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  • 2 April 2014, 21:20

Six Possible Answers To Missing Plane Mystery

The mystery of what made flight MH370 crash thousands of miles off route in the middle of the southern Indian Ocean has filled news websites and TV bulletins for the past three weeks.

But despite the huge interest and speculation, are we any nearer to finding out what happened to the doomed Boeing 777 now than when it vanished from radar on March 8?

What we do know is both the plane's transponder and Aircraft Communication Addressing and Reporting System (ACARS), an in-flight digital system that helps track planes after they have gone out of radar coverage, were disabled or stopped working less than an hour into the flight.

The Malaysia Airlines jet carrying 239 people then flew west for at least five hours before crashing somewhere in the Indian Ocean.

Six theories remain for why the plane disappeared - cabin depressurisation, toxic fumes, fire, a hijacking, a pilot murder-suicide or simultaneous failures.

A panel of experts - including pilots, airline bosses, manufacturers and regulators - met in central London on Tuesday and tried to throw light on the mystery.

The event, organised by the Royal Aeronautical Society (RAeS), came up with this analysis:

1. The aircraft depressurised, but continued to fly

This would explain the initial change in altitude and heading, as well as subsequent lack of communication, but not why the ACARS and transponder were turned off.

The transponder can be turned off from the cockpit and is done routinely when an aircraft lands.

Turning off the ACARS is more complicated, though, and would need someone with systems knowledge going into the aircraft's avionics bay - but this should have been prevented if security was adequate.

If the plane was depressurised, it would continue to fly automatically until the fuel ran out.

The effect on passengers would vary depending on the altitude. If the aircraft was above 35,000ft, it would take about one minute before everyone was incapacitated.

Oxygen masks should have descended automatically which would work for around 15 minutes.

The flight crew could have lasted longer using their oxygen masks, depending on whether they used pure oxygen or an oxygen mix.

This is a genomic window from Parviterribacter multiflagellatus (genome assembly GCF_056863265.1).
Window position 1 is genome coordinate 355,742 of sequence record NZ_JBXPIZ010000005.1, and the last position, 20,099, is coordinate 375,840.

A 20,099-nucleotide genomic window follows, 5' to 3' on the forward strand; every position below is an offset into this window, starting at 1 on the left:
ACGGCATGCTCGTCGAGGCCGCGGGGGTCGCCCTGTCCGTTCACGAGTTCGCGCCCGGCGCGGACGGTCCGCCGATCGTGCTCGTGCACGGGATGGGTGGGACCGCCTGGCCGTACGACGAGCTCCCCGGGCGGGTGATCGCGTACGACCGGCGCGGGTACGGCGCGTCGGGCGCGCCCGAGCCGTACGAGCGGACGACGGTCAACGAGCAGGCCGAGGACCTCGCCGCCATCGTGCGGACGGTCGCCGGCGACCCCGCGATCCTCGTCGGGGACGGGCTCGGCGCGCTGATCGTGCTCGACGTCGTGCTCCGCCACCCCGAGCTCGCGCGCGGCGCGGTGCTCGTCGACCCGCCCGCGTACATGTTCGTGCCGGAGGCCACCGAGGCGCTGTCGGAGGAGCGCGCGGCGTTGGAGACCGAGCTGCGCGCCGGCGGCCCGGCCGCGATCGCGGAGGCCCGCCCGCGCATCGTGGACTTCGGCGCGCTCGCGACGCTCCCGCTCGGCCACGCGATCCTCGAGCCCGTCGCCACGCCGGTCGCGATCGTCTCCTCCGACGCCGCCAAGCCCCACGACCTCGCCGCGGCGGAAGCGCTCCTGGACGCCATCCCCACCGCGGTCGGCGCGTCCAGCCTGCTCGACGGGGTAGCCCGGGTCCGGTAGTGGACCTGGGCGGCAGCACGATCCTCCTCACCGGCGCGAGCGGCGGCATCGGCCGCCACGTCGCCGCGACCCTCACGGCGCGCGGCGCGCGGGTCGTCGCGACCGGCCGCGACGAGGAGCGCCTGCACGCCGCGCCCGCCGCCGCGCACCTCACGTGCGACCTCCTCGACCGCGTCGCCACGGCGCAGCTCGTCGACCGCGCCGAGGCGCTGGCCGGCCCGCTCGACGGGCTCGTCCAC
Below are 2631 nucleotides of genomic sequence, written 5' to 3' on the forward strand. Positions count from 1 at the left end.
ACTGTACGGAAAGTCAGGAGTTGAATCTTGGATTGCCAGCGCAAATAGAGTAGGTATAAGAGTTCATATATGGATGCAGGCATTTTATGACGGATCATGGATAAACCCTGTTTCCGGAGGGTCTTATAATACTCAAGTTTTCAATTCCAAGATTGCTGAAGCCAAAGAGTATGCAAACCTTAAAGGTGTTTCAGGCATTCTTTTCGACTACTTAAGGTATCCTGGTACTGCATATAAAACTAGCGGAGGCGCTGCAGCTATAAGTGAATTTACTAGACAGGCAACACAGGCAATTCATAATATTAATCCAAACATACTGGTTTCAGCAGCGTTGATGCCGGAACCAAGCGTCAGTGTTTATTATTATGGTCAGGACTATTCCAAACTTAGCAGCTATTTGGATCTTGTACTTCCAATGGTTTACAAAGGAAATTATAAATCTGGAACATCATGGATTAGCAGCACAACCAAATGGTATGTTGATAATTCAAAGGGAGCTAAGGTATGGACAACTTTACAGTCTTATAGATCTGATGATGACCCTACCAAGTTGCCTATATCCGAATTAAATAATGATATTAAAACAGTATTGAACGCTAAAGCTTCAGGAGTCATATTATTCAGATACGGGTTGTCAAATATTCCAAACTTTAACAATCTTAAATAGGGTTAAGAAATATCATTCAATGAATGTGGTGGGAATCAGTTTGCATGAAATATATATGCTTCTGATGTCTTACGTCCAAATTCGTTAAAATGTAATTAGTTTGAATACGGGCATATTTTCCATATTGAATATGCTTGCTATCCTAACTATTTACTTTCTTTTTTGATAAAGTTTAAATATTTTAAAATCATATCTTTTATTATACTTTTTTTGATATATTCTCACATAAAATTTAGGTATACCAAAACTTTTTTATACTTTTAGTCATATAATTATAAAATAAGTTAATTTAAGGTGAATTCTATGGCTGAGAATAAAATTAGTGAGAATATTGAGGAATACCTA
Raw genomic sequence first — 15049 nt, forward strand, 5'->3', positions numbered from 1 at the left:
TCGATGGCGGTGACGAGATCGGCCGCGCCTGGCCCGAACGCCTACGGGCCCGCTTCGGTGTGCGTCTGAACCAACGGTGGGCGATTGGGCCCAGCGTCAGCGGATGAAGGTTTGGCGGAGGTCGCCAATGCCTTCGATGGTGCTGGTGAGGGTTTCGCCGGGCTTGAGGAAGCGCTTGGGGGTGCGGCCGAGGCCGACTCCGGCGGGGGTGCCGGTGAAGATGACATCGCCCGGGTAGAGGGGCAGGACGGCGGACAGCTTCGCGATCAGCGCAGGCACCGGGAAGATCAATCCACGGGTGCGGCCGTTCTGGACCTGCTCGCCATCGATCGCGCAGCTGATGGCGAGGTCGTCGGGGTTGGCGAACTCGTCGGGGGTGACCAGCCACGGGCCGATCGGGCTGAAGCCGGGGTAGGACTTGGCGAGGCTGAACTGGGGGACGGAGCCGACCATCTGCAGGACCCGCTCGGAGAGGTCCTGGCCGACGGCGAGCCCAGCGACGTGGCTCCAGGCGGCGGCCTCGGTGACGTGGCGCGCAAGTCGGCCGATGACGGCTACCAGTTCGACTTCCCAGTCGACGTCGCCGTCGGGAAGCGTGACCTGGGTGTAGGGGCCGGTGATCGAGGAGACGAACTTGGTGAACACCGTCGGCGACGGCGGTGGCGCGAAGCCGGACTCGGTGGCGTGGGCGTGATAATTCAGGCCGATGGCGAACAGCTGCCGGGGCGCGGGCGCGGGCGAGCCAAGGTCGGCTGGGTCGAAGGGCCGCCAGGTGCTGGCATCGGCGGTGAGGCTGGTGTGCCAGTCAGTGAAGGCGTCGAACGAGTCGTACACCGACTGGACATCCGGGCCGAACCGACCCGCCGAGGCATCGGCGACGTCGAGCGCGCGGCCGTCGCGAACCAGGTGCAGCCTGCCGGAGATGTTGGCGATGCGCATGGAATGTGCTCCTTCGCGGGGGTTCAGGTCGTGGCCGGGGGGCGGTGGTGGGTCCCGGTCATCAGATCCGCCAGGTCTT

SUMMARY: Possible.

2. The aircraft was overcome by toxic fumes

The pilots should have been able to send out a distress call and, again, it does not explain why the ACARS and transponder were turned off.

SUMMARY: Unlikely.

3. There was an onboard fire which damaged the communications systems

This would explain the lack of communication, but it is unlikely the aircraft would have then continued to fly as long as it did if the fire continued to burn.

The aircraft's communication systems could have also been disabled by power failure or sabotage.

Birdstrike is possible, but is unlikely to have caused such damage.

SUMMARY: Unlikely.

4. The aircraft was hijacked

The aircraft was not flown to another destination, nor was it used as a weapon for a suicide terrorist attack.

If it was an individual hijacker, then no one person or motive has been established and, if it was a group, no organisation has claimed responsibility.

SUMMARY: Possible.

5. The aircraft was deliberately diverted by the pilot/co-pilot

No reason for this has been identified. If it was a suicide attempt then why did the aircraft continue to fly for so long?

Another question is why there were no mobile phone calls or texts from passengers or cabin crew, given the in-flight entertainment (IFE) map would have shown the aircraft going off course.

One explanation is the IFE system was turned off.

The second is most passengers were asleep or did not realise anything was wrong until it was too late to do anything. If they tried to phone later, the aircraft would have been in a remote area over the ocean where there was no signal.

The third is passengers and cabin crew may have been incapacitated in some way, such as by hypoxia due to cabin depressurisation.

SUMMARY: Possible.

6. Simultaneous failures

One technical expert pointed out that for every plausible scenario, there is at least one contradictory statement.

"If it was hypoxia, then who turned the aircraft?" he asked.

"If it was a fire, then how did it continue flying? If it was the flight crew, then why did the cabin crew not intervene?"

He suggested that, perhaps, more than one scenario occurred simultaneously - such as a wiring fire and depressurisation.

OVERALL SUMMARY: Until more evidence is found, nothing can be proved.

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